Gospel Work and other Assembly Activities – November-December, 1976

A correspondent asks why believers will not help in open-air work including that of the mobile units. In a past day most assemblies maintained an open-air witness but today such are in the minority. Are we ashamed to be associated with the Gospel or have we lost any real concern for those who know not the Saviour?

The weather during the recent summer has been ideal for working in the open-air, but many have let the opportunity pass. Let us make sure that we do not let the opportunities of the future escape us in a similar way.


J. Campbell and J. Hay have been labouring in the Gospel at Kinross. Two have made decisions to accept the Saviour as Lord and one or two outsiders continue to attend the meetings.

South Scotland

R. McPheat held an encouraging series of Gospel meetings with a portable hall on one of the estates at Bellshill, Lanarkshire. Many heard the Word and at least two souls told of trusting Christ.

As a result of the personal work in the upperward of Lanarkshire, J. Aitken has seen fruit in the baptism of two ladies at Leadhills. In the same county P. Brandon has held well attended Gospel meetings where some blessing has been seen.

Further blessing has resulted from the summer mission in Thornhill, Dumfriesshire.

The Wigtown area was the object of special attention with the Gospel at the end of July. In addition to the county work at Port William, a company of young believers held a preaching holiday at Stranraer. At Portpatrick a S.C.E.M. team saw some encouragement. In Newton Stewart a young lady trusted the Saviour and has since been baptized.

The camp in connection with Hebron Hall, Port Glasgow, was held during the last week of July in Perth. There were ninety campers and D. Craig of Belfast was again responsible for the preaching. Some nineteen of the young folk made profession of faith in the Lord Jesus, while the believers found good spiritual help.

The previous week the camp from Paisley and District took place at Callander where again blessing was received.

South Wales

The exceptionally good weather made camping most enjoyable and many young folk were blessed through the messages heard during the camps held in the Gower Peninsula.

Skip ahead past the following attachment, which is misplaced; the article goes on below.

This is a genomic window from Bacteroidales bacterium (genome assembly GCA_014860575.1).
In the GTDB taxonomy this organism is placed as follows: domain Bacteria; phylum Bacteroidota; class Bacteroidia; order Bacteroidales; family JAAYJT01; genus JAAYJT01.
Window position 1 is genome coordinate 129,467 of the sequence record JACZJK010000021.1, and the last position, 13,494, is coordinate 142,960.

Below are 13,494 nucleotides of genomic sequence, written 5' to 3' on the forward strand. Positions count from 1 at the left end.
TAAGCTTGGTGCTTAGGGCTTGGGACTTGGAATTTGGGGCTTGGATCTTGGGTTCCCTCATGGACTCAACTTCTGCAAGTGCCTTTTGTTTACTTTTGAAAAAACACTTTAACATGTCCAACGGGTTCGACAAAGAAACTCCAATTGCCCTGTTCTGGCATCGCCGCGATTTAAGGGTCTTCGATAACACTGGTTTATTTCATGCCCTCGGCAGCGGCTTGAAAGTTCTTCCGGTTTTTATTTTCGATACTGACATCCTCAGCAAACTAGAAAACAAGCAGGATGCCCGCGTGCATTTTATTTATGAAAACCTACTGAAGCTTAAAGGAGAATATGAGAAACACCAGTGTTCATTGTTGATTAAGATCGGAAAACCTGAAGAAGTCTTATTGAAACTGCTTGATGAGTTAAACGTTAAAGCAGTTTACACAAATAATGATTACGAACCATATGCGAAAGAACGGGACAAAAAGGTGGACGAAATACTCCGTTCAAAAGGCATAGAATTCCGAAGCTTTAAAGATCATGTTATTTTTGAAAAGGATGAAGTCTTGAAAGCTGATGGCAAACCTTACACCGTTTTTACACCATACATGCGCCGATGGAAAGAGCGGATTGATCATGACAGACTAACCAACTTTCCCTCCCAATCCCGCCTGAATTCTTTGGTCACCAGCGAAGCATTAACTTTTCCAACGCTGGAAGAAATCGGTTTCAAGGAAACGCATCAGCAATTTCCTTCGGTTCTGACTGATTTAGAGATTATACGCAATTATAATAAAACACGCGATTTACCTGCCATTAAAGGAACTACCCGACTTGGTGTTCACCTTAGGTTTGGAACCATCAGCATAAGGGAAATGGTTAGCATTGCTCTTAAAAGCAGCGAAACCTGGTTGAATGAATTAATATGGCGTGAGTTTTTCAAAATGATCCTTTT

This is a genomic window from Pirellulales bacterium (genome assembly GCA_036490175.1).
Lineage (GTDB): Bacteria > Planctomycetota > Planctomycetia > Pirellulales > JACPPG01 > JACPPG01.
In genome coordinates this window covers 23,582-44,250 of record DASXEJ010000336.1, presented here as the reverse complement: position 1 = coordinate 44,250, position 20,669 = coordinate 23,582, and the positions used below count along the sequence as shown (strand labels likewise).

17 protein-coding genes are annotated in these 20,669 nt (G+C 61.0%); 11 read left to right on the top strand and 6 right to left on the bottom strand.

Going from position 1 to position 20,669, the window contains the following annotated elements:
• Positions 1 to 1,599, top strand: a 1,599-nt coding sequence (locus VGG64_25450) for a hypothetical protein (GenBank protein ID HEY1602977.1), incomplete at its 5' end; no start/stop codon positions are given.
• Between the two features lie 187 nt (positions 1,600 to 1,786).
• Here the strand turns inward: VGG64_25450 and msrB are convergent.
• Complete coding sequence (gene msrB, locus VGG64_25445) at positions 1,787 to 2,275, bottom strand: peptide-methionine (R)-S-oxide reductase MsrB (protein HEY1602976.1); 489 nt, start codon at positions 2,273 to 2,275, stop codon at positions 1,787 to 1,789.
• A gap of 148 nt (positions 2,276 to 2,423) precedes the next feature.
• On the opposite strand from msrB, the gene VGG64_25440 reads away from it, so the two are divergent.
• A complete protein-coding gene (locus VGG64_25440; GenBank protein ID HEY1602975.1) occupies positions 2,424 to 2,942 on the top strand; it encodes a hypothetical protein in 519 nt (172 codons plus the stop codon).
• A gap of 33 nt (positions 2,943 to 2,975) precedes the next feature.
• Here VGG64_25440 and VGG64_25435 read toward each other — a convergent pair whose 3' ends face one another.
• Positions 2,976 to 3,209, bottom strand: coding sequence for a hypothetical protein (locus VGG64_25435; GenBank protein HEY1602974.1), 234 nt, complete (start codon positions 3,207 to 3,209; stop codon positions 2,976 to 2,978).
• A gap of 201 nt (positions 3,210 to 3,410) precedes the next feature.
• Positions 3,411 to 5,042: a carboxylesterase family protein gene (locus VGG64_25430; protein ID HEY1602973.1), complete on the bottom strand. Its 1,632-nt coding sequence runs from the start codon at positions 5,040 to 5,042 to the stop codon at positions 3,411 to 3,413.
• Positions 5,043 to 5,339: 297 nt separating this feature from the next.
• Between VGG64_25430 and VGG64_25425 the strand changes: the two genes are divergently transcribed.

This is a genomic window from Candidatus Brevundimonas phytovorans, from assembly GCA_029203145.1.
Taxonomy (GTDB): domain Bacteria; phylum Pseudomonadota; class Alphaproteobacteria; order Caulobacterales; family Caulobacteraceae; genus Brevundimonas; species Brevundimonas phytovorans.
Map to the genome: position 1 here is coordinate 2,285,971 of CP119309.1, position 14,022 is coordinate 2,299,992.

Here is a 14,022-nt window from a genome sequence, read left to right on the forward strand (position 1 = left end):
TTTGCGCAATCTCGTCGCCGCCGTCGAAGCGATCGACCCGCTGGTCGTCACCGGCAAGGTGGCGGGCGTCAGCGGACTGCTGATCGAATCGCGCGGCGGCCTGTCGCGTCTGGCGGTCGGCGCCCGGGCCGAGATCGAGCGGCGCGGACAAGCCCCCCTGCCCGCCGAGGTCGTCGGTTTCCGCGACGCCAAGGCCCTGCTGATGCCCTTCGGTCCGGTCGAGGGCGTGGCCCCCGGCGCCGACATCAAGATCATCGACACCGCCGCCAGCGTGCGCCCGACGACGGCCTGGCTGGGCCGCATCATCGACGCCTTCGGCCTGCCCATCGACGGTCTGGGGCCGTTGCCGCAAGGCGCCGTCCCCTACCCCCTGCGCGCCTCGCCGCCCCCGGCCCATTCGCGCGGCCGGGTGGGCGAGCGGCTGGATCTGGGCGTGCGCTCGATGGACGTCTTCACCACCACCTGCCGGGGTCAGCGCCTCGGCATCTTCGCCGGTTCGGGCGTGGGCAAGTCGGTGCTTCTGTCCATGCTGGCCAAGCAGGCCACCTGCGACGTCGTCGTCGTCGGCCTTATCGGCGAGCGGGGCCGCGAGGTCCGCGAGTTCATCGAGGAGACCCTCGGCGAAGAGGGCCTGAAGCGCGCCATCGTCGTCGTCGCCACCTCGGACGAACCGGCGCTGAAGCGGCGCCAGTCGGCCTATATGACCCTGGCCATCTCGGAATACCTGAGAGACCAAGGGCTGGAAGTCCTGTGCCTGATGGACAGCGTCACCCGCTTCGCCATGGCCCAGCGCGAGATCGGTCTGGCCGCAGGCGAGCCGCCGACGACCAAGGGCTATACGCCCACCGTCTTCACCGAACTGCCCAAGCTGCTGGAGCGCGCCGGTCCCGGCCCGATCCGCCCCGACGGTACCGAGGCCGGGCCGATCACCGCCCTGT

C. Hocking and J. Hunter ministered the Word to a packed hall at the Maesybont Annual Conference.

The City of Cardiff is celebrating its 1900th anniversary and the assemblies in the city are taking advantage of the occasion to distribute a most attractive booklet conveying an excellent Gospel message.

South-West England

Believers at West Hill, Plymouth, were encouraged by a good attendance at their Annual Conference. The ministry given by F. Holmes and G. B. Fyfe was both spiritual and practical.

The Tent was pitched in Bodmin so that children did not have to cross the busy main road and as a result they came in good numbers. Several parents were contacted and there were opportunities to talk to local teenagers when they came to the caravan after the evening meetings.

The Tent work in St. Austell was very hard although the assembly gave every possible support. While the children’s meetings were good, on some evenings there were only two or three adults present. Nevertheless there was evidence of blessing in the hearts of some. Others, although under evident conviction, turned away from the Saviour.

The Plymouth Postal Sunday School invited the scholars and their parents to visit the tent one afternoon. This proved to be a most profitable time as they met the teachers.

The Tent was at Penzance during holiday time, so a Bible School was held in the mornings each day for the children. Numbers were good and there was a keen interest. Meetings for the children were also held each evening.

The believers in Cornwall, exercised about the follow up work, are considering the acquisition of a mobile hall which would enable meetings not to be restricted by the weather.


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